The battle we fight as supporters of life is not only against abortion but, more important, a battle for the dignity of all human life. Human beings, whether young or old, healthy or infirm, completely sound in mind and limb or living with a handicap, deserve from every civilized nation the protection of at least the most basic of their human rights--the right to life. This is the highest and most essential of the truths that American leaders first declared self-evident, and yet America and other "modern" nations stand in dire danger of forgetting it. If the parties supporting abortion around the world win in this struggle, they will win a victory for the vilest of tyrannies; for if, as Lincoln argued, it is despotic for one human being to own the labor of another, how much more so is it for one human being to own the life or death of another?

Father Matthew Habiger, O.S.B.

Please pass along my thanks and appreciation to George McKenna for writing the best article on this subject that I have ever read.

Erik Peterson

After studying George McKenna's article, I have concluded that it is simply another round in the "pro-life" propaganda war, and not the thoughtful monograph that it purports to be.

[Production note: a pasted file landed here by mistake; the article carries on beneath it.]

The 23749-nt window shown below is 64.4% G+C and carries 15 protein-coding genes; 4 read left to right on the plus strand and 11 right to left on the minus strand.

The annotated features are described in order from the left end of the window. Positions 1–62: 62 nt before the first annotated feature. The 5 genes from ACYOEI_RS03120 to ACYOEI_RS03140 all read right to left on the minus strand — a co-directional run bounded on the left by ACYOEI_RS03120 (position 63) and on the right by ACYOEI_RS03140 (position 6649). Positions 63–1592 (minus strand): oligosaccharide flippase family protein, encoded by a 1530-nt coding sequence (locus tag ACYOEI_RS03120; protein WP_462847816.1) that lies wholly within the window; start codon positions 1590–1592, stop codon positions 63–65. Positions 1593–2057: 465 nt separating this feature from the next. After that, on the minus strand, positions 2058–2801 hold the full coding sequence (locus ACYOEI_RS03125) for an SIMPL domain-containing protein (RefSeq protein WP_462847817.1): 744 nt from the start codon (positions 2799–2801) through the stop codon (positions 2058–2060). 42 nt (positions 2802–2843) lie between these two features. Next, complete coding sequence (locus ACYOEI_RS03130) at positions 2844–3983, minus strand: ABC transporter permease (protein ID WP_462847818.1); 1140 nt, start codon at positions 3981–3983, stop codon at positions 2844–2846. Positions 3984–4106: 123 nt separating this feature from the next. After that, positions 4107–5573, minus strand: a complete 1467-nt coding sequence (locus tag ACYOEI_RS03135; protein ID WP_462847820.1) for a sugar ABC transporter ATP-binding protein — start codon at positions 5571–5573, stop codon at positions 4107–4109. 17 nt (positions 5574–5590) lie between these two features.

As I do not care to subsidize the vicious fanaticism of this crusade, however delicately the language is couched, I am writing to request that you cancel my subscription.

Imelda McKercher

I am impressed by the range of respondents to my article--all the way from Judie Brown, who apparently wants an immediate ban not only on abortion but on all birth-control pills, to Daniel Kline, who puts unborn children in the same category as "cats, dogs, rats, mice, cockroaches, bacteria, and viruses." Somewhere in the middle, closer to my position, is Father Matthew Habiger, whose supportive letter I appreciate. George Scialabba says that fetuses are not really human because they don't have "ideas, passions, desires, hopes, memories, expectations, intentions." It seems unlikely that an already-born baby could jump all those hurdles, and I fear the result if all Americans in sanatoriums and nursing homes were given such a rigorous test of personhood.